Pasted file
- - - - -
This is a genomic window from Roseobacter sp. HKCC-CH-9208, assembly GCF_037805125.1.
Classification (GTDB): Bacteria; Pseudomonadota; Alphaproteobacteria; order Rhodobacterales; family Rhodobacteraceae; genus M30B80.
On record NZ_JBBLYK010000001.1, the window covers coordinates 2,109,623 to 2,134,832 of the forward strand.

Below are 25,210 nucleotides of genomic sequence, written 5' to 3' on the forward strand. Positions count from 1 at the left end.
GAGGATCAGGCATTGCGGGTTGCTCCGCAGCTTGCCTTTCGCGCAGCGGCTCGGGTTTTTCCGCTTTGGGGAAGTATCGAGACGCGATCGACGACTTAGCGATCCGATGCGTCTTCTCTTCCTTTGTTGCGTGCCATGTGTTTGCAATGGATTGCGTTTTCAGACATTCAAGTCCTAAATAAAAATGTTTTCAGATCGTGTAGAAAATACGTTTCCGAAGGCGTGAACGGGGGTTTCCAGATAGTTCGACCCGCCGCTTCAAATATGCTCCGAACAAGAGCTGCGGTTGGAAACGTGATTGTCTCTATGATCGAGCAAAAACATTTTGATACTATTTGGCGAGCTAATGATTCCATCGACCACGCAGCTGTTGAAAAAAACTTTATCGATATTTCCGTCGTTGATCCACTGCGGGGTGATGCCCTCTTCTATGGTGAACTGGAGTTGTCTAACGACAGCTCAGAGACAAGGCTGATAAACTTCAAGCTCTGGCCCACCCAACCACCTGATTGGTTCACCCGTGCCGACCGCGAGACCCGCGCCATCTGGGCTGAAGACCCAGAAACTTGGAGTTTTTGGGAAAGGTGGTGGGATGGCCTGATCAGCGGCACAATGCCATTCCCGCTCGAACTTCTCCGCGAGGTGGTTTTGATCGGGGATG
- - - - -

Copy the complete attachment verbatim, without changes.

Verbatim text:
This is a genomic window from Roseobacter sp. HKCC-CH-9208, assembly GCF_037805125.1.
Classification (GTDB): Bacteria; Pseudomonadota; Alphaproteobacteria; order Rhodobacterales; family Rhodobacteraceae; genus M30B80.
On record NZ_JBBLYK010000001.1, the window covers coordinates 2,109,623 to 2,134,832 of the forward strand.

Below are 25,210 nucleotides of genomic sequence, written 5' to 3' on the forward strand. Positions count from 1 at the left end.
GAGGATCAGGCATTGCGGGTTGCTCCGCAGCTTGCCTTTCGCGCAGCGGCTCGGGTTTTTCCGCTTTGGGGAAGTATCGAGACGCGATCGACGACTTAGCGATCCGATGCGTCTTCTCTTCCTTTGTTGCGTGCCATGTGTTTGCAATGGATTGCGTTTTCAGACATTCAAGTCCTAAATAAAAATGTTTTCAGATCGTGTAGAAAATACGTTTCCGAAGGCGTGAACGGGGGTTTCCAGATAGTTCGACCCGCCGCTTCAAATATGCTCCGAACAAGAGCTGCGGTTGGAAACGTGATTGTCTCTATGATCGAGCAAAAACATTTTGATACTATTTGGCGAGCTAATGATTCCATCGACCACGCAGCTGTTGAAAAAAACTTTATCGATATTTCCGTCGTTGATCCACTGCGGGGTGATGCCCTCTTCTATGGTGAACTGGAGTTGTCTAACGACAGCTCAGAGACAAGGCTGATAAACTTCAAGCTCTGGCCCACCCAACCACCTGATTGGTTCACCCGTGCCGACCGCGAGACCCGCGCCATCTGGGCTGAAGACCCAGAAACTTGGAGTTTTTGGGAAAGGTGGTGGGATGGCCTGATCAGCGGCACAATGCCATTCCCGCTCGAACTTCTCCGCGAGGTGGTTTTGATCGGGGATG